HONG KONG • As Hong Kong battles a new wave of coronavirus infections with yet another round of social curbs, a sense of fatigue with the confusing and inconsistent nature of the city's pandemic response is setting in among business owners and residents.
Though the Asian financial centre has thus far been relatively unscathed - with just 81 cases per 100,000 people out of a densely packed 7 million population - the city has encountered more waves than most other places and is entering its fourth round of stop-start restrictions.
"Hong Kong has undoubtedly been lucky with the pandemic so far. What has been missing is a clear, public road map as to how and when restrictions will be implemented and when the rules will be relaxed," said Associate Professor Nicholas Thomas, a health security expert at the City University of Hong Kong.
The coronavirus has been an unpredictable and volatile foe, warranting nimble and quick-changing reaction from governments. But as the pandemic approaches its first anniversary, Hong Kong's residents and business owners are increasingly looking with envy to the structured response systems in countries such as New Zealand, South Korea and Singapore.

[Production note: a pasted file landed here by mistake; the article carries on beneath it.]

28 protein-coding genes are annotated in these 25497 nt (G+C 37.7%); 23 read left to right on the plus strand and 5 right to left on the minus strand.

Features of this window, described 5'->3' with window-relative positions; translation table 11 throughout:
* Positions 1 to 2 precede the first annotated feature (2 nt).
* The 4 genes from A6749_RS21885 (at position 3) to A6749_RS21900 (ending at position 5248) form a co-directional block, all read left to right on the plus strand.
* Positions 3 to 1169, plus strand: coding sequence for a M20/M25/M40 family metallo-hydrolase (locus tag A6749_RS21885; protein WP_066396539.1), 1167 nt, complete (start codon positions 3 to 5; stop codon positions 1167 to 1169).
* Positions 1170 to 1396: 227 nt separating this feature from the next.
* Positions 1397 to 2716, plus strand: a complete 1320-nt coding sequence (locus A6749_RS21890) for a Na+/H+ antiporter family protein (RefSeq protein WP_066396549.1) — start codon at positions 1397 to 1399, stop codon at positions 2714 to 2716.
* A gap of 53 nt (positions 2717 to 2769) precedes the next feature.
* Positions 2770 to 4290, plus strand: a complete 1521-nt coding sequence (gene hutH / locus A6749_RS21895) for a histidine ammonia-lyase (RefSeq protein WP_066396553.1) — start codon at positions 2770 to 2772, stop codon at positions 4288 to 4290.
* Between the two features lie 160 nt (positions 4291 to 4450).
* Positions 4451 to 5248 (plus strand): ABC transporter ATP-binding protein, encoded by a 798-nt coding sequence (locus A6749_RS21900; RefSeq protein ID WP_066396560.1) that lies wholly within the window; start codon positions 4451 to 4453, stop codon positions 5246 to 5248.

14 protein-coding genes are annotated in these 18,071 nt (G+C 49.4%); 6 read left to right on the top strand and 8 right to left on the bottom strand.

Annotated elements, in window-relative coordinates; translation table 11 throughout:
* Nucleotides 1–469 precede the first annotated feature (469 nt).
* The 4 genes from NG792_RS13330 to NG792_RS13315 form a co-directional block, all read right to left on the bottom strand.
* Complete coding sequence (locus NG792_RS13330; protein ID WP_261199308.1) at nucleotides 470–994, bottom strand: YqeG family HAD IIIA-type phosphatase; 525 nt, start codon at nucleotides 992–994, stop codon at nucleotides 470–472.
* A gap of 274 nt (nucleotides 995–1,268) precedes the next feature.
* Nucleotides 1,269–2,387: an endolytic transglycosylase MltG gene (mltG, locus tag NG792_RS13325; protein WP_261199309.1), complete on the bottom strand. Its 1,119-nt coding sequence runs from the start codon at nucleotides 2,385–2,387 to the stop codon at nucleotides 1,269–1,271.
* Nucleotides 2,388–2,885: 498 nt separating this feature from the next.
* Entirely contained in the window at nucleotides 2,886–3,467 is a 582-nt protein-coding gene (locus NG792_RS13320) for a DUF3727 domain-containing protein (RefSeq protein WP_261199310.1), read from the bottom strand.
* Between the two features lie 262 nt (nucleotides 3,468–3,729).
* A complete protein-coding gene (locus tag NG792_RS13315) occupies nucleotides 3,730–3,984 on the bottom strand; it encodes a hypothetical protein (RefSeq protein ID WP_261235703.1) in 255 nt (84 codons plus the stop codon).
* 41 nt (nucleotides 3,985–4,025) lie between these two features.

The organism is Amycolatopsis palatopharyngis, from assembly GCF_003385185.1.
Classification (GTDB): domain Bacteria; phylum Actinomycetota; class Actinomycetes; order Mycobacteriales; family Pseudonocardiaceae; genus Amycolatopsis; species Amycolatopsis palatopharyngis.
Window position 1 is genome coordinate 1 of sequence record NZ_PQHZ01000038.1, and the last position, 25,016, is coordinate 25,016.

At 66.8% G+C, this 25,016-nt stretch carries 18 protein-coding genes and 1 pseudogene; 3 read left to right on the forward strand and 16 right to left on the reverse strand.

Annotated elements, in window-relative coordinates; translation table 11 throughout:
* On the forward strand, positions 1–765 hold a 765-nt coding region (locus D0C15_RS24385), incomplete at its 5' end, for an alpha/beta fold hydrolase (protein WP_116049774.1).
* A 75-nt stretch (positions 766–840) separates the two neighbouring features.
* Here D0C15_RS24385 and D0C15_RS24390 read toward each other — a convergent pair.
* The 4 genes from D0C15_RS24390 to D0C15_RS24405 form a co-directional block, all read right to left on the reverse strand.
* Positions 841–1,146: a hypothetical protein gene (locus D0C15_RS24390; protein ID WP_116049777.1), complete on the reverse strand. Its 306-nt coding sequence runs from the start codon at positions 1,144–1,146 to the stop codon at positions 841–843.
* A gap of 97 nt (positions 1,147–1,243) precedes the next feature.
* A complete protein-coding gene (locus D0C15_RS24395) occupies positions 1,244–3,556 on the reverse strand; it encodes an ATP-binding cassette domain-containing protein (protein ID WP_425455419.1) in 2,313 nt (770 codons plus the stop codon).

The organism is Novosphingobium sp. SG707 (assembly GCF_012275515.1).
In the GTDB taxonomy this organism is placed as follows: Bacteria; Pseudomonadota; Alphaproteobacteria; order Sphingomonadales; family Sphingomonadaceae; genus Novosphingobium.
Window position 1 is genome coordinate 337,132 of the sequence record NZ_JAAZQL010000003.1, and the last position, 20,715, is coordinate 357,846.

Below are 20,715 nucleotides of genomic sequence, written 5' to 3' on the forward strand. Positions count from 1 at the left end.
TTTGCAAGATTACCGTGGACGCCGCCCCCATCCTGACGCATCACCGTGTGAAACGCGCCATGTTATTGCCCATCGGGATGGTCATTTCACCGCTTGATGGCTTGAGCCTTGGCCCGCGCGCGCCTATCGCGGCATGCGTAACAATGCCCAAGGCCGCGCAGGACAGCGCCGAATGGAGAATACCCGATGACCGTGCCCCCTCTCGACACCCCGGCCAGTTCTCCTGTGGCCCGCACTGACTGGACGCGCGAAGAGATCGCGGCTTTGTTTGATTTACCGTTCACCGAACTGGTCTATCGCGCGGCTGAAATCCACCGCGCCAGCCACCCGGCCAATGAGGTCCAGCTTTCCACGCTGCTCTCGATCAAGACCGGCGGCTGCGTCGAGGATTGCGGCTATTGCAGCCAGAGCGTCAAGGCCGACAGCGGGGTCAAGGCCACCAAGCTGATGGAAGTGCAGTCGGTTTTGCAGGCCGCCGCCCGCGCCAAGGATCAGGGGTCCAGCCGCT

The former British colony's comparatively erratic response is deepening the crisis in an economy already on its knees from months of restive street protests followed by the pandemic, they say.
The sharp rise in new local cases in the past week has been linked to social dancing venues, yet officials have closed bars, karaoke rooms and massage parlours.
Like in previous rounds, the restrictions are for a week or two at a time, leaving business owners in a state of suspended animation and unable to plan long term.
"I'm waiting for Friday afternoon to see if they're closing more classrooms," said Ms Stephanie Holding, a mother of three who runs her own business from home. She would rather see a system that lets people "know what's affected and when", she said.
Hong Kong says it takes a flexible "suppress and lift" approach to virus restrictions based on the advice of medical advisers.
But other "high risk" businesses such as gyms and restaurants do not know when they will be asked to close, and only some are required to enforce a little-used health-code app before allowing patrons in. To add to the confusion, school and childcare services for younger kids were again shut down earlier this month - but because of an outbreak of the common cold and not Covid-19.
In other places with different phases or alert levels that determine what restrictions are activated at what stage of infection, "we know we've reached this level and this is what will take place next", said Mr Allan Zeman, an economic adviser to Hong Kong Chief Executive Carrie Lam and chairman of Lan Kwai Fong Group, a major landlord in the city's bar district.